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Divorce

Alimony and Domestic Violence

Nevada law specifically says that fault of a party cannot be considered for purposes of alimony. This is fault in every sense of the word, including domestic violence.  One way to look at this is just because you are a victim of domestic violence does not mean you are entitled to more alimony. Now, with that being said, you have other recourse in the divorce case, specifically pleading the marital tort of assault, battery, and intentional infliction of emotional distress. Marital torts are separate and apart from the division of assets and debts and alimony and have the potential for a separate monetary award – just like in a tradition tort case.

More concerning to me is the fact that I have seen cases where a victim of domestic violence is potentially in a position to have to pay their abuser alimony. This, of course, is only in cases where Nevada law supports an alimony award because the abused spouse is the breadwinner, or other factors outlined in NRS 125.150 possible support an alimony award. As an example, I was recently watching an episode of 90 Day Fiancé (I will 100% admit to this show as one of my guilty pleasures), and there was a couple getting divorced where the Wife (who had been arrested 3 times for domestic violence), wanted $1,000 per month in alimony from the Husband she was arrested for abusing. Should he have to pay that? If Nevada law supported a finding of alimony, the answer is maybe. In the end, Nevada courts are courts of equity, so one would hope this would at least be considered.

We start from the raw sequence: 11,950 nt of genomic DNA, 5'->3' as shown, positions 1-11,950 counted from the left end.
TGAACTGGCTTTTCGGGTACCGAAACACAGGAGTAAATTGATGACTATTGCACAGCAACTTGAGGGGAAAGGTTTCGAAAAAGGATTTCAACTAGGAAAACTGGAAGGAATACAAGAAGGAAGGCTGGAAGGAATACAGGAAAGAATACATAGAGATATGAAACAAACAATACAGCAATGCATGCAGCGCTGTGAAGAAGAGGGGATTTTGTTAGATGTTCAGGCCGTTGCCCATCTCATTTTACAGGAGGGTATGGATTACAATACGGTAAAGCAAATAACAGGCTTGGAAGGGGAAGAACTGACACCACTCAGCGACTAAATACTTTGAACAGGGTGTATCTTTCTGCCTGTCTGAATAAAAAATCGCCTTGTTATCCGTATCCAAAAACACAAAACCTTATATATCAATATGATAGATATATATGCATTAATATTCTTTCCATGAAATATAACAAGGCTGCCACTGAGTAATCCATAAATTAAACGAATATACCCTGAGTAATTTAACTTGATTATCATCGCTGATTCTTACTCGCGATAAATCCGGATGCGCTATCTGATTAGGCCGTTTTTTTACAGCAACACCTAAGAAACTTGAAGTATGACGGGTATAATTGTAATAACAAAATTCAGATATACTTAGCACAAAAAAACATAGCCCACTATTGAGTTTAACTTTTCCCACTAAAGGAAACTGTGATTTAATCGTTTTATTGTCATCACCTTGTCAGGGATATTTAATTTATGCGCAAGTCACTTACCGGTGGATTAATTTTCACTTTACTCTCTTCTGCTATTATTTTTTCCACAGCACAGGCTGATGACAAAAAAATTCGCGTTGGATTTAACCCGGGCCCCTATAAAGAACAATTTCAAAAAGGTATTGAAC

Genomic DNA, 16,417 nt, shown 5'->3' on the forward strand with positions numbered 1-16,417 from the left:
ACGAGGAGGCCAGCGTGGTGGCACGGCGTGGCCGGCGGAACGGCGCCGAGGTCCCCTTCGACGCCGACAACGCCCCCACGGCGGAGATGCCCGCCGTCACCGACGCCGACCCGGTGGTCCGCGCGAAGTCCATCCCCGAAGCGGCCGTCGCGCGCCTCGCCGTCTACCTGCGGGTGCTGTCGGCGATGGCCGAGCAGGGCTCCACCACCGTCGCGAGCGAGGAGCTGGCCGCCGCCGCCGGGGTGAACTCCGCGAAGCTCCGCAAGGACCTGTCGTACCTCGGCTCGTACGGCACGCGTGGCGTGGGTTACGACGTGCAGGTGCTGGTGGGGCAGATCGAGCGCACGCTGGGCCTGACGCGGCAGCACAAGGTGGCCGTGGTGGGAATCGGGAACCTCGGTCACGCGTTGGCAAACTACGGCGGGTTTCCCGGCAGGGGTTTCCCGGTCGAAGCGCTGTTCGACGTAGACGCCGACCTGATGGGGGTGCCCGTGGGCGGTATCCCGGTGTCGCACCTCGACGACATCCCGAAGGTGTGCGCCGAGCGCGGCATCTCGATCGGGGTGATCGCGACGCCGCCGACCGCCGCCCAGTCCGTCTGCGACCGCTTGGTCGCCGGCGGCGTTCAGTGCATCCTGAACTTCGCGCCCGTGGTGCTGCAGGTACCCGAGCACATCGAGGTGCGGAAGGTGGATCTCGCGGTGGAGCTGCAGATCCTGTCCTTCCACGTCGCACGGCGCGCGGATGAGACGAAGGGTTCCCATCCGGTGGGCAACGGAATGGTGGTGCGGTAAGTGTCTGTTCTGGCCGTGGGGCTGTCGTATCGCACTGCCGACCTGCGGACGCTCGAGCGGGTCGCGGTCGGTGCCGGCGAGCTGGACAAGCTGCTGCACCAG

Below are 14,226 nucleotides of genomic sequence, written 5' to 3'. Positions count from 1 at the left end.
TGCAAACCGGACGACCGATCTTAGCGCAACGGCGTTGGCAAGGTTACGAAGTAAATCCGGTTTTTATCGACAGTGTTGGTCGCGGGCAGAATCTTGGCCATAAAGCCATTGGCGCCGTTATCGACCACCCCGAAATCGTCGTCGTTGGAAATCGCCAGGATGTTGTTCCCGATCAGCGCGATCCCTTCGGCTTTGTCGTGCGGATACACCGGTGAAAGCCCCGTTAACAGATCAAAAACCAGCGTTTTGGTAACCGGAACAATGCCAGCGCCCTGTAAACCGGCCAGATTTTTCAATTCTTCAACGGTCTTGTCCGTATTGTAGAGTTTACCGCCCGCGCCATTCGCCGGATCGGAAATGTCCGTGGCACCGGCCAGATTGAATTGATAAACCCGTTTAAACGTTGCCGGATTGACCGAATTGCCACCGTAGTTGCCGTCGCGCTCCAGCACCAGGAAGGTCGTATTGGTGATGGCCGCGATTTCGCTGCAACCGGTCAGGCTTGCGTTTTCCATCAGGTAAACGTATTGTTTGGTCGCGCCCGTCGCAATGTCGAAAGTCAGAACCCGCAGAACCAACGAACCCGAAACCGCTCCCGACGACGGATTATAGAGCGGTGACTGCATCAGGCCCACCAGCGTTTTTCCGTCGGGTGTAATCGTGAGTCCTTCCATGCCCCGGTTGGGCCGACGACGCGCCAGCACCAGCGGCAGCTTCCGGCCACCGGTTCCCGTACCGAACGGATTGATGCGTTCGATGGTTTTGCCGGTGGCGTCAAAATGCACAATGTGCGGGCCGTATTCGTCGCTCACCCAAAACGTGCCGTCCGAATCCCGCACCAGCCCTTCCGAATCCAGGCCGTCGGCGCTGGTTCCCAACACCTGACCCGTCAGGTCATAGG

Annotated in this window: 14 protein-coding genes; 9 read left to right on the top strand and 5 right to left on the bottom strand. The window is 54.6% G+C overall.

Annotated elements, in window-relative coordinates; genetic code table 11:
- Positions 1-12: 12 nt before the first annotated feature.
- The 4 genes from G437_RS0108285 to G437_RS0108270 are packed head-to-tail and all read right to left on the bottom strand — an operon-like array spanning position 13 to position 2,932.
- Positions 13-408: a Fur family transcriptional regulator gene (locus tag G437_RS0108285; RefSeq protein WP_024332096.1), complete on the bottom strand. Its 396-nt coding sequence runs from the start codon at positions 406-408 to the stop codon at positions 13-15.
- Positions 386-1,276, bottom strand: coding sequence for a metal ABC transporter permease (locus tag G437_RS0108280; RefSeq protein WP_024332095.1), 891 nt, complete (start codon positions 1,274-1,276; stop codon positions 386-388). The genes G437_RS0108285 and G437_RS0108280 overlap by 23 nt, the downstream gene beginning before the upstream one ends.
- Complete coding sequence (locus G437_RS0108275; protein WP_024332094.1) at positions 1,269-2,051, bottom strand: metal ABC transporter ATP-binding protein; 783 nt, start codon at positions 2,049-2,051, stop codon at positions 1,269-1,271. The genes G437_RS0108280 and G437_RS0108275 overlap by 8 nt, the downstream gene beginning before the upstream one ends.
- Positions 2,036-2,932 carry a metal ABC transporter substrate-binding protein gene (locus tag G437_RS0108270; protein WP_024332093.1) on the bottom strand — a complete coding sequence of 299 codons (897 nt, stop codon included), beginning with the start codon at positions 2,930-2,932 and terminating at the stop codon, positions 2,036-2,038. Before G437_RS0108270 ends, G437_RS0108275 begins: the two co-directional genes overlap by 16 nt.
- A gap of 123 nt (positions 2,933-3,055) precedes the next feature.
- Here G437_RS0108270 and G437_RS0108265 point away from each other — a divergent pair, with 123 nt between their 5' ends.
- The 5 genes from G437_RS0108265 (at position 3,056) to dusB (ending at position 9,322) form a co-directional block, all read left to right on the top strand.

The parties were also only married for six months, so luckily this was not likely an alimony case under Nevada law.

I personally think this is wrong and should be changed and Nevada should do what California has done, which allows for the consideration of domestic violence in making an alimony determination. However, until the law is changed here in Nevada, the Nevada Supreme Court has said fault cannot be considered in making an alimony determination, and thus, parties could find themselves in a position to have to pay their abuser alimony.

By Andriea Aden
September 9, 2019

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